Jackson v. USA, No. 3:2014cv00437 - Document 2 (D. Nev. 2014)

Court Description: ORDER granting 83 Motion to Proceed In Forma Pauperis in case 3:11-cr-142; denying 84 Motion to Vacate, Set Aside, or Correct Sentence Pursuant to 28 USC 2255 in case 3:11-cr-142. The 1 Motion to Vacate, Set Aside, or Correct Se ntence Pursuant to 28 USC 2255 is stricken and the Clerk shall close this case. The Clerk shall enter this order on the dockets of both 3:11-cr-142 and 3:14-cv-437. Signed by Judge Robert C. Jones on 9/16/2014. (Copies have been distributed pursuant to the NEF - KR)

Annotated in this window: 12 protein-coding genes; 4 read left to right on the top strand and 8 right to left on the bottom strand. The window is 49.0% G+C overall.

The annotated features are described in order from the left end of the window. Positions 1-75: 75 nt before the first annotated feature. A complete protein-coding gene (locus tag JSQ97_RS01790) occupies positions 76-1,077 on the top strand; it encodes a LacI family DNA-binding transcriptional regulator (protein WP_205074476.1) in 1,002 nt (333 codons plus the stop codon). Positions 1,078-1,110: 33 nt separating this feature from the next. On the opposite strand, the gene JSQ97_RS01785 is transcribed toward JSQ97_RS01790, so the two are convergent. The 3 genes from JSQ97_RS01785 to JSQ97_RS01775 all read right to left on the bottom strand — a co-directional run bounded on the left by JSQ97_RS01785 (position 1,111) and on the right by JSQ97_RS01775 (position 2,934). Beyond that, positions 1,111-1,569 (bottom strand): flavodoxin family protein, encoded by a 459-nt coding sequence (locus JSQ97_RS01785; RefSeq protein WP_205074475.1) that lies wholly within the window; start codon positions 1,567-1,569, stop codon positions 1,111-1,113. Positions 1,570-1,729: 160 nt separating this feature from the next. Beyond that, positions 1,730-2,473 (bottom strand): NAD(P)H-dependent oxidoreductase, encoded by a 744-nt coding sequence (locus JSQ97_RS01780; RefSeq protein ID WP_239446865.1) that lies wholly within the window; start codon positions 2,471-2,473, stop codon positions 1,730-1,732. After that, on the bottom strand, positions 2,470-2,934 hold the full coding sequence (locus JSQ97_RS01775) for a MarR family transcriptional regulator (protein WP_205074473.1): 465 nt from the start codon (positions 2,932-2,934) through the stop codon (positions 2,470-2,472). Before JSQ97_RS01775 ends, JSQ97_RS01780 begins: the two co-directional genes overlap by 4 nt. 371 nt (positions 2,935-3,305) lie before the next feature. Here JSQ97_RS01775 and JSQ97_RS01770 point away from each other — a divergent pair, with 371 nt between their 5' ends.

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Jackson v. USA Doc. 2 1 2 3 4 UNITED STATES DISTRICT COURT 5 DISTRICT OF NEVADA 6 ) ) Plaintiff, ) ) ) vs. ) ) CLIFTON JAMES JACKSON, ) ) Defendant. ________________________________________ ) ) ) CLIFTON JAMES JACKSON, ) ) Plaintiff ) ) vs. ) ) UNITED STATES OF AMERICA, ) ) Defendant. ________________________________________ ) UNITED STATES OF AMERICA, 7 8 9 10 11 12 13 14 15 16 3:11-cr-00142-RCJ-VPC-1 3:14-cv-00437-RCJ ORDER 17 Pending before the Court is Defendant’s Motion to Vacate, Set Aside or Correct Sentence 18 Pursuant to 28 U.S.C. § 2255 (ECF No. 84). For the reasons given herein, the Court denies the 19 motion. 20 I. FACTS AND PROCEDURAL HISTORY 21 On February 8, 2012, a jury convicted Defendant Clifton James Jackson of one count of 22 Possession of a Firearm by a Convicted Felon, 18 U.S.C. §§ 922(g)(1) and 924(a)(2). The Court 23 denied a motion for new trial that was grounded entirely on the FPD’s alleged ineffective 24 assistance, which claims are not cognizable under Rule 33, but rather must be brought in federal 25 Dockets.Justia.com 1 habeas corpus proceedings under 28 U.S.C. § 2255, or in some cases on direct appeal. United 2 States v. Pirro, 104 F.3d 297, 299–300 (9th Cir. 1997) (citing United States v. Hanoum, 33 F.3d 3 1128, 1130 (9th Cir. 1994)); accord United States v. Mendoza, Nos. 07–50002 and 09–50641, 4 2012 WL 1893538, at *2 (9th Cir. May 25, 2012) (citing id. at 299). Defendant appealed, and 5 the Court of Appeals affirmed, declining to address the ineffective assistance of trial counsel 6 claims on direct appeal, rejecting Defendant’s argument that there was insufficient evidence to 7 convict him, and rejecting Defendant’s argument that his 1991 Virginia conviction for 8 distributing cocaine did not support a “serious drug offense” enhancement to his sentence. 9 Defendant has asked the Court to vacate, set aside, or correct his sentence under 28 10 U.S.C. § 2255. Defendant has filed the motion both in the underlying criminal case and 11 separately such that the Clerk has opened a second, civil case based on the motion. Only the 12 filing of the motion in the underlying criminal case was proper. The Court will therefore strike 13 the motion in the separate civil case and order the Clerk to close that case. The Court will 14 address the motion on the merits in the underlying criminal case. 15 II. 16 LEGAL STANDARDS Substantive legal arguments not raised on direct appeal are said to be “procedurally 17 defaulted” and cannot be raised later in a collateral attack. See Massaro v. United States, 538 18 U.S. 500, 504 (2003). There are exceptions to the procedural default rule when a defendant can 19 show (1) cause and prejudice, or (2) actual innocence. United States v. Ratigan, 351 F.3d 957, 20 962 (9th Cir. 2003) (citing Bousley v. United States, 523 U.S. 613, 622 (1998)). This has been 21 the test since Wainwright v. Sykes, 433 U.S. 72, 90–91 (1977). 22 “Cause” means “some objective factor external to the defense” that impeded the 23 defendant’s efforts to comply with the procedural requirement. McCleskey v. Zant, 499 U.S. 467, 24 493 (1991). Among the reasons that can constitute “cause” are government coercion, see United 25 Page 2 of 7 1 States v. Wright, 43 F.3d 491, 497–99 (10th Cir. 1994), ineffective assistance of counsel, see 2 McCleskey v. Zant, 499 U.S. 467, 494 (1991), and a “reasonable unavailability of the factual or 3 legal basis for the claim.” See id. 4 Ineffective assistance of counsel is “cause” excusing procedural default only where the 5 failure rises to the level of a constitutional violation under Strickland. United States v. Skurdal, 6 341 F.3d 921, 925–27 (9th Cir. 2003) (citing Strickland v. Washington, 466 U.S. 668 (1984)). 7 Ineffective assistance of counsel claims meeting the Strickland test are not procedurally 8 defaulted, and such claims can be brought for the first time under a § 2255 motion even if they 9 could also have been brought on direct appeal. Massaro, 538 U.S. at 504. Ineffective assistance 10 of counsel claims under § 2255 are essentially a special variety of “cause and prejudice” claim. 11 The prejudice required is the same, but the cause is based specifically on constitutionally 12 deficient counsel rather than some other miscellaneous “objective factor external to the defense.” 13 McCleskey, 499 U.S. at 493. 14 The Sixth Amendment right to effective assistance of counsel is violated when: (1) 15 counsel’s performance was so deficient so as not to constitute the “counsel” guaranteed by the 16 Sixth Amendment; and (2) the deficiency prejudiced the defense by “depriv[ing] the defendant of 17 a fair trial, a trial whose result is reliable.” Strickland, 466 U.S. at 687. There is a “strong 18 presumption” of reasonable professional conduct. Id. at 698. When this presumption is 19 overcome and an attorney’s “unprofessional errors” are such that there is a “reasonable 20 probability” the result would have been different had the errors not occurred, the defendant has 21 been deprived of his Sixth Amendment rights. Kimmelman v. Morrison, 477 U.S. 365, 375 22 (1986). “Reasonable probability” is a lower standard than “more likely than not.” Nix v. 23 Whiteside, 475 U.S. 157, 175 (1986). The analysis does not focus purely on outcome. Lockhart 24 v. Fretwell, 506 U.S. 364, 369 (1993). The trial must also have been fundamentally unfair or 25 Page 3 of 7 1 unreliable. Williams v. Taylor, 529 U.S. 362, 391–92 (2000). Counsel’s tactical decisions with 2 which a defendant disagrees do not rise to the level of ineffective assistance unless the decisions 3 are so poor as to meet the general test for constitutionally defective assistance. See Dist. 4 Attorney’s Office for Third Judicial Dist. v. Osborne, 557 U.S. 52, 85–86 (2009). 5 “Prejudice” means that “the constitutional errors raised in the petition actually and 6 substantially disadvantaged [a defendant’s] defense so that he was denied fundamental fairness.” 7 Murray v. Carrier, 477 U.S. 478, 494 (1986). A showing of prejudice requires demonstration of 8 a “reasonable probability that . . . the result of the proceedings would have been different. A 9 reasonable probability is a probability sufficient to undermine confidence in the outcome.” 10 Vansickel v. White, 166 F.3d 953, 958–59 (9th Cir. 1999) (quoting Strickland, 466 U.S. at 694)). 11 Also, issues “clearly contemplated by, and subject to, [a] plea agreement waiver” cannot 12 be brought in a § 2255 motion. United States v. Abarca, 985 F.2d 1012, 1014 (9th Cir. 1993); see 13 United States v. Pipitone, 67 F.3d 34, 39 (2d Cir. 1995) (holding that waiver of the right to 14 appeal does not constitute “cause” excusing procedural default on an issue). This is a 15 commonsense rule. If waiver of the right to appeal itself constituted cause excusing a failure to 16 appeal, a defendant who had waived his right to appeal would have the same ability to obtain 17 review as a defendant who had not waived that right. 18 III. 19 ANALYSIS Defendant raises four grounds in his Motion: (1) trial counsel was ineffective for failing 20 to move to suppress the black bag and its contents; (2) trial counsel was ineffective for failing to 21 interview critical government witnesses and for failing to conduct a thorough investigation prior 22 to trial; (3) appellate counsel was ineffective for failing to raise the issues of ineffective 23 assistance of trial counsel noted in grounds 1 and 2; and (4) trial counsel was ineffective for 24 25 Page 4 of 7 1 failing to challenge the Government’s use of a previous conviction for attempted robbery to 2 enhance Defendant’s sentence. 3 A. 4 The Court rejects this ground. The evidence at trial was uncontroverted that the black Ground 1 - Failure to Move to Suppress the Black Bag 5 bag found at the casino containing the firearm and Defendant’s library card was not taken from 6 Defendant’s person or room but was found abandoned on the casino floor. Even assuming the 7 casino employee who found the bag and the security guards who reported the findings to the 8 police were state actors (they were not), no warrant is required to take possession of and search 9 abandoned property. See Abel v. United States, 362 U.S. 217, 240–41 (1960). Nor was any 10 warrant required to ask a librarian to identify the owner of the library card, because that act 11 involved no search of anything belonging to Defendant, but only of library records, based on an 12 abandoned piece of property. Trial counsel was not ineffective for failing to move to suppress 13 the contents of the bag under the Fourth Amendment. 14 B. Ground 2 - Failure to Interview Government Witnesses and Conduct a Thorough Investigation Prior to Trial 15 Defendant argues that trial counsel failed to interview a single Government witness prior 16 to trial. In the present case, however, the expected testimony of the Government’s witnesses was 17 known before trial. The police reports and witness statements—which together represented 18 nearly the totality of the expected trial testimony—had long been available. Under such 19 circumstances, it is not ineffective assistance for defense counsel to decline to further interview 20 witnesses. See Eggleston v. United States, 798 F.2d 374, 376 (9th Cir. 1986) (citing United States 21 v. Decoster, 624 F.2d 196, 209 (D.C. Cir.1976) (en banc) (“A claim of failure to interview a 22 witness may sound impressive in the abstract, but it cannot establish ineffective assistance when 23 24 25 Page 5 of 7 1 the person’s account is otherwise fairly known to defense counsel.”)). The Court rejects this 2 ground. 3 C. 4 The Court rejects this ground. The memorandum opinion from the Court of Appeals Failure to Raise Grounds 1 and 2 on Direct Appeal 5 indicates that appellate counsel indeed attempted to bring ineffective assistance of counsel claims 6 on direct appeal, but that the Court of Appeals declined to entertain them on direct appeal 7 because the record was not sufficiently developed. (See Mem. Op. 2–3, ECF No. 74 in Case No. 8 3:11-cr-142). Also, as noted, supra, the ineffective assistance of trial counsel claims are without 9 merit, so no failure of appellate counsel to bring the claims can have resulted in prejudice. 10 D. Failure to Challenge the Sentencing Enhancement Based on the Previous Attempted Robbery Conviction 11 Defendant argues that trial counsel was ineffective for failing to challenge his prior 12 conviction for attempted robbery, which resulted in the imposition of the fifteen-year minimum 13 sentence under 18 U.S.C. § 924(e)(1). But Defendant’s argument as to why counsel should have 14 so objected is baseless. Defendant appears to argue that the prior conviction cannot have been 15 used against him because he had been honorably discharged from parole for the prior offense, 16 and that the discharge paperwork contained no prohibition against possessing firearms. But the 17 federal offense at issue here carries its own restriction on the possession of firearms by certain 18 felons, independent of any state-law restrictions. See 18 U.S.C. § 922(g)(1) (“It shall be unlawful 19 for any person . . . who has been convicted in any court of, a crime punishable by imprisonment 20 for a term exceeding one year . . . to ship or transport in interstate or foreign commerce, or 21 possess in or affecting commerce, any firearm or ammunition; or to receive any firearm or 22 ammunition which has been shipped or transported in interstate or foreign commerce.”). There is 23 no element of a § 922(g)(1) offense requiring that a defendant be under any independent state24 25 Page 6 of 7 1 law restriction against the possession of firearms. And even if there were, Nevada law in fact 2 prohibited Defendant’s possession of the firearm. See Nev. Rev. Stat. § 202.360(1)(a). The 3 Court therefore rejects this ground. 4 5 6 7 8 9 CONCLUSION IT IS HEREBY ORDERED that the Motion to Proceed In Forma Pauperis (ECF No. 83 in Case No. 3:11-cr-142) is GRANTED. IT IS FURTHER ORDERED that the Motion to Vacate, Set Aside or Correct Sentence Pursuant to 28 U.S.C. § 2255 (ECF No. 84 in Case No. 3:11-cr-142) is DENIED. IT IS FURTHER ORDERED that the Motion to Vacate, Set Aside or Correct Sentence 10 Pursuant to 28 U.S.C. § 2255 (ECF No. 1 in Case No. 3:14-cv-437) is STRICKEN, and the Clerk 11 shall close that case. 12 IT IS FURTHER ORDERED that the Clerk shall enter this Order into the dockets of both 13 of the above-captioned cases. 14 IT IS SO ORDERED. 15 Dated: September August, 2014. Dated this 20th day of 16, 2014. 16 17 ___________________________________ ROBERT C. JONES United States District Judge 18 19 20 21 22 23 24 25 Page 7 of 7